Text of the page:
But many experienced e-mini traders will tell you that it is not necessarily the easiest contract to trade. On the contrary, it can be one of the most difficult contracts to trade, especially for a beginning trader.
From the onset, let me share that I am a consummate trend trader and seldom, if ever, trade against the trend, except on the ES. With the large participation of High Frequency Trading (HFT) I generally find the best setups in the countertrend category. I will also add that I seldom trade the ES, as it is a one of my least favorite and contracts to trade. Sure, you have liquidity beyond description; but you also have 50% to 70% level of computer participation on this contract along with some of the best traders in the business. It not place for me. But here are some of the things that the beginning e-mini traders should take into consideration when considering whether to trade the ES or eight different contract:
1. Computer-based trading: I combined several disciplines of trading, mostly technical and chaos theory, and my trading. HFT trading is a real thorn in my side as a trend trader. I can remember the “good old days” when the ES was a trending machine; all you needed to do, as an e-mini trader, was to get into a trade on the right side and manage your trade. These days, the ES staggers around like a drunken sailor. This is not to say that you can’t make money on the ES, because you can make money on the ES if you are a real student of this contract. In my programs, I tried to steer new students away from the ES contract and the high level of skills many of the traders possess and the HFT level of activity on this contract. There are just too many good opportunities elsewhere to find opportunities to trade, and learning to trade on the ES is a steep and inexpensive endeavor has the learning curve can dig deep into your pockets.
2. Under-capitalization: if there is a single indicator of potential failure in this business, it is the level of capitalization that with which a beginning e-mini trader starts. Several times in a week, I get calls from potential clients who want to start trading the e-mini contracts with $1000-$2000. I have seen traders start with these very small accounts and succeed wonderfully; but succeeding with an undercapitalized account generally results in a trader blowing out his or her account.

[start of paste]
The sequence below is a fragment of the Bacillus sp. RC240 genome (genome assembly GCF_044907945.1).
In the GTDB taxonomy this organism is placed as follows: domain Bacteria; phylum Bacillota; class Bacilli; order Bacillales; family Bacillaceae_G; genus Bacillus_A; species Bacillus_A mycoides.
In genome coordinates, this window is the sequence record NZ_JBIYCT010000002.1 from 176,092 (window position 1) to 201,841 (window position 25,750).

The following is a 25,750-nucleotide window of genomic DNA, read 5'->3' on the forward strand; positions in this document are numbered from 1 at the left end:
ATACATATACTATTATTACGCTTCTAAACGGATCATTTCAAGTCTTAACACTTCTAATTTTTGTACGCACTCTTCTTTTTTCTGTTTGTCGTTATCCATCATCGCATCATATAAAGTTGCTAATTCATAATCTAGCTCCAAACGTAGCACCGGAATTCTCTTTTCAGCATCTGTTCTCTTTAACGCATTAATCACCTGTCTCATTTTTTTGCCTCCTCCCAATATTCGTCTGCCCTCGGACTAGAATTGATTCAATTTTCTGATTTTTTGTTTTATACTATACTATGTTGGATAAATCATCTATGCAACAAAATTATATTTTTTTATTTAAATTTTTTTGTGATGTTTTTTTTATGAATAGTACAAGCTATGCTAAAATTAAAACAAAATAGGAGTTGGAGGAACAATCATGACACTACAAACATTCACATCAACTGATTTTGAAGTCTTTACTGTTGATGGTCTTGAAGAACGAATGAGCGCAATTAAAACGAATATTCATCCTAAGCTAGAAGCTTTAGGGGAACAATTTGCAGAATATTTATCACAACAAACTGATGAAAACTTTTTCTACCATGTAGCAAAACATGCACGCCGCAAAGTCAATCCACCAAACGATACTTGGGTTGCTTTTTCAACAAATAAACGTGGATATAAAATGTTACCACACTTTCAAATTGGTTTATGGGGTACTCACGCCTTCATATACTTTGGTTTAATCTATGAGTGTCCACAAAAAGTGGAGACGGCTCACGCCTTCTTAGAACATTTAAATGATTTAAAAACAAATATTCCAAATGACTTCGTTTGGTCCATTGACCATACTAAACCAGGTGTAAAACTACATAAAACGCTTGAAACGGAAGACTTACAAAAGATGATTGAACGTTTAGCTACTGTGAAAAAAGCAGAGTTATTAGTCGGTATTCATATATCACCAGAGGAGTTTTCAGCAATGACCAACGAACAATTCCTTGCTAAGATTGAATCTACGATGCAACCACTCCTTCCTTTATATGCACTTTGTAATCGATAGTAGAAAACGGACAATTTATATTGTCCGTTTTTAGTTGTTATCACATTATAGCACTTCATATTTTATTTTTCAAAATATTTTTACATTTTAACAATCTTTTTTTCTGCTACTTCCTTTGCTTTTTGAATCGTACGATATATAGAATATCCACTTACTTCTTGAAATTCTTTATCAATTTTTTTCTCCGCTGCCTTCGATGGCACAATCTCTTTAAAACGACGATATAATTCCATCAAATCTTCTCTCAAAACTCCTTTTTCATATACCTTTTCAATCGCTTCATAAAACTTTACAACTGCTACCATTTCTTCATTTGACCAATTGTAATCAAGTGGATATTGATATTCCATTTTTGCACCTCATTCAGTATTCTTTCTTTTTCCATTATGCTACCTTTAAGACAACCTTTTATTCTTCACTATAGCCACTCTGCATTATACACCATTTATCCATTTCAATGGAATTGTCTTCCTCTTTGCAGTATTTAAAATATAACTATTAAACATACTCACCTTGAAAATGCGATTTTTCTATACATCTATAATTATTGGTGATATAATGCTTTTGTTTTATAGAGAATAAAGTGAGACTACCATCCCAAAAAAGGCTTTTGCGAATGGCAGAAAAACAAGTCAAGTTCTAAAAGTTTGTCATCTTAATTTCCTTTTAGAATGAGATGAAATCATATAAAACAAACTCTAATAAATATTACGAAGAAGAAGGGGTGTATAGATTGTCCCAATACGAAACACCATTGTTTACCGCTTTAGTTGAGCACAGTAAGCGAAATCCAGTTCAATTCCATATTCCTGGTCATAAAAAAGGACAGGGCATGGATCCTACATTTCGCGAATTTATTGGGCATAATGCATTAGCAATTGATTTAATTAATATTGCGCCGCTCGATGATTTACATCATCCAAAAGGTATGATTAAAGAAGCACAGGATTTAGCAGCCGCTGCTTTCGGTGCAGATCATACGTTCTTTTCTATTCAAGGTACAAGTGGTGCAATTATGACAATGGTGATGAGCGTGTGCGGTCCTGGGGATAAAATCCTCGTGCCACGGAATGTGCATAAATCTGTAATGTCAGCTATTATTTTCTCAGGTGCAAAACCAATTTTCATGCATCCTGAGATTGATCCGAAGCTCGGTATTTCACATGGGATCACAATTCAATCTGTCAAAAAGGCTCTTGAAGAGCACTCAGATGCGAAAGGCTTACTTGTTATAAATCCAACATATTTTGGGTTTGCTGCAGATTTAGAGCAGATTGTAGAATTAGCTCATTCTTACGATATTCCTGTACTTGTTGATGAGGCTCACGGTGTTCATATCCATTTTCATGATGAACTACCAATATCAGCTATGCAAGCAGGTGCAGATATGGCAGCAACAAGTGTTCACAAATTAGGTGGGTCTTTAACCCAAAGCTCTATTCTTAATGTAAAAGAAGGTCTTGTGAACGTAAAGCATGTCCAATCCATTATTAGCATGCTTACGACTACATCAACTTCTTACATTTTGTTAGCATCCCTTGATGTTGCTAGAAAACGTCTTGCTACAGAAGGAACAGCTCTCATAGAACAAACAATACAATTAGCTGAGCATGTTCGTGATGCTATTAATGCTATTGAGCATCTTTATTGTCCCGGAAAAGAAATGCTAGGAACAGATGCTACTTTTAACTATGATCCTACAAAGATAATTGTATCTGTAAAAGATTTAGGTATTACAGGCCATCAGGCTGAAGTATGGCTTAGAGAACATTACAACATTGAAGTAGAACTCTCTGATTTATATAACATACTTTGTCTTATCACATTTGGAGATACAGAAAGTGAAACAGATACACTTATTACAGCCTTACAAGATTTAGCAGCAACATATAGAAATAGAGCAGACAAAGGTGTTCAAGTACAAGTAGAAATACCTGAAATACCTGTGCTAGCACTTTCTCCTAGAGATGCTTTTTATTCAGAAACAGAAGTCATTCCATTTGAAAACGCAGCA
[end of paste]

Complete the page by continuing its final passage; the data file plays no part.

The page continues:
3. Trading on a small account requires a high level of concentration and impeccable trade selection. Further, the new e-mini trader who starts with a small account must be well versed in the money management. As you might suspect, impeccable trade selection and flawless money management are to skills that skills that beginning traders generally lack. More often, I find new traders over trading accounts and trading too many contracts. When you are undercapitalized, you certainly have put yourself behind the eight ball. That being said, a $10,000+ contract gives the new trader opportunity to fail a few times as he or she learns the trading business. Conversely, the highly undercapitalized account can afford very few mistakes before your broker is calling you to put more money in your e-mini trading account. While trading undercapitalized may be the only way a new e-mini trader can enter the market, it is certainly lessons the probability of success. Capitalization is a mighty force wind trading any equity, and the undercapitalized trader starts out with a distinct disadvantage.
4. Low Margin Requirements: in recent years margin requirements have plummeted. Individuals who are undercapitalized can now trade relatively large contract levels. In my mind, low margin requirements only encourage new traders to trade more than they should. In my trading model, I call for trades to fall in the 2 to 3% level per trade. There is absolutely no reason for a new trader to be trading five contracts. In order to entice more potential and futures clients, futures brokerage firms have lowered the margin requirements to excessively low levels; levels at which new traders often find themselves overmatched. My personal perspective confirms this, as I generally trade 5 to eight new contracts. Sometimes I may trade 10 contracts if the trade is particularly attractive. That being said, I am far more nervous trading 10 contracts than 5. I am well aware of the perils of having a high contract trade move against you. It’s all wonderful Lynn trading 10 contracts and you find yourself in the winning column, but it is something quite different if you are trading 10 contracts and are buried deep in the negative column on a given trade. In this situation, it is always best to be trading with the trend which often times can save your position; on the other hand holding 10 contracts against the trend is a very risky proposition, at best. In short, lower contract margins allow larger participations in the market, which is something a new e-mini trader needs.
In summary, I have pointed out for structural problems that exist in the e-mini contract trading paradigm. These structural problems are; computer-based trading and High Frequency Trading, under capitalization, and low margin requirements. I have seen all or just one of these conditions wipeout a new traders portfolio. In my opinion, be informed about these potential problems and work hard to keep them from affecting your trading.
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